WASHINGTON - Only in the global world of symphony orchestra musicians would a debut tour also have elements of a homecoming.

Beijing's China National Centre for the Performing Arts Orchestra is positioned as the voice of that nation's younger generation. It's on a tour that both signals a turning point in the Philadelphia Orchestra's cultural exchange with China and has turned into a media frenzy. But Friday's concert at the Kimmel Center may mean something more visceral to NCPA musicians 6,867 miles from home.

"When I was going to Pittsburgh years ago, I stopped off in Philadelphia just to get a cheesesteak," said bass trombonist Wei Wang with obvious relish, in barely accented English. "This time, I'll have a cheesesteak as well."

Roughly 25 percent of the four-year-old orchestra's members, whose average age is 30, have studied at U.S. schools, from the Curtis Institute - including star soloist Yuja Wang - to Houston's Rice University. The seven-city tour is at least partly an outgrowth of the Philadelphia Orchestra's five-year plan of annual visits to the NCPA (running through 2017) that has included master classes and "side-by-side" concerts mixing the Beijing and Philadelphia musicians.

But now . . . .

"These guys want to get on the scoreboard," said Nicholas Platt, the former ambassador and veteran diplomat who is the Philadelphia Orchestra's China Initiative senor adviser. "It's a very big deal for the Chinese - a validation of the two-way-street concept."

The operative words here are soft power. "The China government has realized that it [Western symphonic music] is not visible but has huge power. It's music without any borders or differences of language," said chief conductor Lü Jia on Monday prior to the Kennedy Center concert.

The question is whether the orchestra is ready. Maybe, maybe not. But modern China operates at a quick tempo. Walk past an unfinished skyscraper in Beijing and people joke, "It'll be finished by morning." The four-year history of the NCPA orchestra could be equal to eight years any place else.

"Every musician is handpicked," said pianist Wang. "They're almost like soloists. Fast learners, passionate players, very focused." And there's a familial chemistry: Most players know 10 to 20 colleagues from their conservatory years. Many knew Wang, now 27, as a kid.

Still, the risk is huge in a tour of blue-chip visibility, including Chicago's Orchestra Hall, Washington's Kennedy Center, New York's Alice Tully Hall, and the Kimmel Center. Some 16 news organizations, mostly Chinese, covered the Washington concert on Monday. Cameras set up in the Kennedy Center lobby monitored the audience's exit reactions. "You like?" asked one reporter.

"In some ways, an orchestra this young can never really be prepared for such a grand international tour," said managing director Patrick Xiaolong Ren. "But there must be a first time. Such challenge and pressure . . . will be immensely useful for the future growth of this orchestra."

Housed in the architectural wonder that is the National Centre for the Performing Arts - nicknamed "The Egg" for its oval glass dome - the orchestra closely follows American models. Though not unionized, it has a tenure track. A third of its funding comes from the government; the rest is raised from sponsors and other sources. Though not the most highly paid, the players have exalted working conditions, and play 60 percent opera and 40 percent symphonic concerts. No pops or celebrations of the revolution, which Ren believes don't contribute to artistic growth. Rehearsals are conducted in British-accented English.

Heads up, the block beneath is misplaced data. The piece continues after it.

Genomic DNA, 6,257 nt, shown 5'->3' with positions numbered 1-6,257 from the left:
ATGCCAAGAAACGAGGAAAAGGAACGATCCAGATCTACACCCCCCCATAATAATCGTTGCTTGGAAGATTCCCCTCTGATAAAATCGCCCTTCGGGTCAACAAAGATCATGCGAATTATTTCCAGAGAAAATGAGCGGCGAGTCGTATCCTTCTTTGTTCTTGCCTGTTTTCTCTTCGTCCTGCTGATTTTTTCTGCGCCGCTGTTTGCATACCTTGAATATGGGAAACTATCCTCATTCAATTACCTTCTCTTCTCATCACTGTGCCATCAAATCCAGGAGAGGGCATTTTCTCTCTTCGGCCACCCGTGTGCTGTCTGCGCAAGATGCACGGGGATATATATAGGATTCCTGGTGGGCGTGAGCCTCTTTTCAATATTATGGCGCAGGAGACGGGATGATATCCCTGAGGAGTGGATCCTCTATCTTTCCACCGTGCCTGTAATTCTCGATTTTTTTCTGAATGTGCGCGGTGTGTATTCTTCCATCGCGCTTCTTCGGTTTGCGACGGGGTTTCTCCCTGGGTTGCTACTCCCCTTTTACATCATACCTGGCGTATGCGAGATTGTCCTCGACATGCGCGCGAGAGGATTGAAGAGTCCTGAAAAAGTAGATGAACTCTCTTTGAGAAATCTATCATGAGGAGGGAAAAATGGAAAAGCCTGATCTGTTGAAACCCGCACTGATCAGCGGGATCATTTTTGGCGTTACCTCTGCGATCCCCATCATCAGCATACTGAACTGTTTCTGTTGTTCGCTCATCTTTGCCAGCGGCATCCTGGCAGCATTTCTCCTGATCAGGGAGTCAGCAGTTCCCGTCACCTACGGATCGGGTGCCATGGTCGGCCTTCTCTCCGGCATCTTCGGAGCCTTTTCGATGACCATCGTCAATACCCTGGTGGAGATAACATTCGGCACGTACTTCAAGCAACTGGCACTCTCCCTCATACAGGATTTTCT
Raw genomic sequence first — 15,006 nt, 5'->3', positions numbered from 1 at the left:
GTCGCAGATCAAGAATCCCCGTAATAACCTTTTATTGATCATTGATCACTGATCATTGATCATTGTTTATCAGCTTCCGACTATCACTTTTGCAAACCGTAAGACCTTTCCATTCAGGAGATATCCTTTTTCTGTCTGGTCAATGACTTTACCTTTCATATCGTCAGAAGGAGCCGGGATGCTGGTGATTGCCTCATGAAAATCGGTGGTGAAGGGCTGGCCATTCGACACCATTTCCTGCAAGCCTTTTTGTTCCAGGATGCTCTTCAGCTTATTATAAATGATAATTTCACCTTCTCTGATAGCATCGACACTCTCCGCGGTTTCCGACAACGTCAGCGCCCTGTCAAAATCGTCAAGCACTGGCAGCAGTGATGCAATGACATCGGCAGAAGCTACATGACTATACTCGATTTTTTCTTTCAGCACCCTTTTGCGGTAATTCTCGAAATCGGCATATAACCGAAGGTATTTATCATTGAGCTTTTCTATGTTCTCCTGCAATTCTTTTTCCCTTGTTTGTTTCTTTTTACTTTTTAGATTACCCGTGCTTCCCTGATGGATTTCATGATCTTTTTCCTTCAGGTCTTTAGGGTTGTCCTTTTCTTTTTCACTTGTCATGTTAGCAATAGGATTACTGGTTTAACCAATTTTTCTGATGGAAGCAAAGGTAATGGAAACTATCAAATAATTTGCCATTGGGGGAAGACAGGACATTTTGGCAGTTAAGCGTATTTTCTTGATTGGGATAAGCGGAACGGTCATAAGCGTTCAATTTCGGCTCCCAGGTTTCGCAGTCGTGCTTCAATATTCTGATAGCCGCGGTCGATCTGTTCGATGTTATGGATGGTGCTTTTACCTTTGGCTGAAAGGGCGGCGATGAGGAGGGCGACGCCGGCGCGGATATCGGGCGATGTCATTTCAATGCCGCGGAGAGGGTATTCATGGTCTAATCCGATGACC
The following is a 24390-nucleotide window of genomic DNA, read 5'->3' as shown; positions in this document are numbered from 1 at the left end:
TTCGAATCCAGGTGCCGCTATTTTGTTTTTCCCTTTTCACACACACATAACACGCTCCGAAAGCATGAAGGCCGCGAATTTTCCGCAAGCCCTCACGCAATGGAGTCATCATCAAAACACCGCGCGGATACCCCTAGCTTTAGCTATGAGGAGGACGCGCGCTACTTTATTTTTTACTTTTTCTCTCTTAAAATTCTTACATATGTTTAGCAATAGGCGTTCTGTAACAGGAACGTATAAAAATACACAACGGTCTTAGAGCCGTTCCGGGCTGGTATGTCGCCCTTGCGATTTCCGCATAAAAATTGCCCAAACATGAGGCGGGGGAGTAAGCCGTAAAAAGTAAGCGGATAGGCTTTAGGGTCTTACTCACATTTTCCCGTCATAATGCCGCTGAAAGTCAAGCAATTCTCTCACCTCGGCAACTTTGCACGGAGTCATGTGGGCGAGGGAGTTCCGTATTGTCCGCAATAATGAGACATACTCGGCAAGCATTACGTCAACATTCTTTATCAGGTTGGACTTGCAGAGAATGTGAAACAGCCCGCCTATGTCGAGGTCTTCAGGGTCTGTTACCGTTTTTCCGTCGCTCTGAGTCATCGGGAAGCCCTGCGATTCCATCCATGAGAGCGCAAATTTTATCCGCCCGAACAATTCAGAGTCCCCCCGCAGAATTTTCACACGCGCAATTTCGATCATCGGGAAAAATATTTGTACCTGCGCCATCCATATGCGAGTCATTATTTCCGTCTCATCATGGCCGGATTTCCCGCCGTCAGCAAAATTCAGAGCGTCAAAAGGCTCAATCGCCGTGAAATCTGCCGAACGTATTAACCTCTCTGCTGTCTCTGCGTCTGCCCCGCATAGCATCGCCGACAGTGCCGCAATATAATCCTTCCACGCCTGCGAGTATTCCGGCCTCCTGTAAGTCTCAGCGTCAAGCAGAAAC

But if the music-making has an accent, it's Russian. Western classical music was banned during China's Cultural Revolution (1966-76) - but behind closed doors conductor Lü, now 50, heard Tchaikovsky melodies sung around the house by his Western-trained parents. After the Cultural Revolution, his mentors were Russian-trained, dating back to friendlier periods between China and the Soviet Union.

"It's part of our heart and blood," Lü said of Tchaikovsky, whose Symphony No. 5 is on the Philadelphia program. "The style of the music is closer to Chinese thought - passionate, outgoing, and with beautiful melodies."

 Currently, some 40 million Chinese youngsters are studying Western piano. Though many Chinese instrumentalists hold key positions in the best American and European orchestras, players sometimes give up those jobs to go home. Meng Yang was principal cellist in Memphis but returned after his family suffered illnesses and then was displaced by a Sichuan Province earthquake. Pianist Wang seems as Westernized as any musician could be, but her current tour is part of her residency at the NCPA.

"It's heartwarming. My old teacher comes to hear my concerts," she says. "I love the way I'm treated - a bit like a princess. Women in China are encouraged to be independent and free. My generation is like that." But in deference to her father, she tones down her usual miniskirted concert wear back home.

So far on tour, reviews have been favorable ("distinctive and often quite powerful," said the Washington Post), though noting problems in the wind section. New Yorkers hear the best of the best, and Philadelphians are used to their excellent home orchestra. What if the NCPA Orchestra is found seriously wanting? "The Chinese are grown-ups," said Platt. "What they're looking for is audience turnout. The critics will say what they want to say."

In a better-case scenario, might Chinese orchestras get so good that they'll no longer need to import the Fabulous Philadelphians? Says Platt, "I think that's going to be a long time coming."


The National Performing Arts Centre Orchestra

8 p.m. Friday at the Kimmel Center, Broad and Spruce Streets.

Tickets: $28-$95.

Information: 215-893-1999 or www.philorch.orgEndText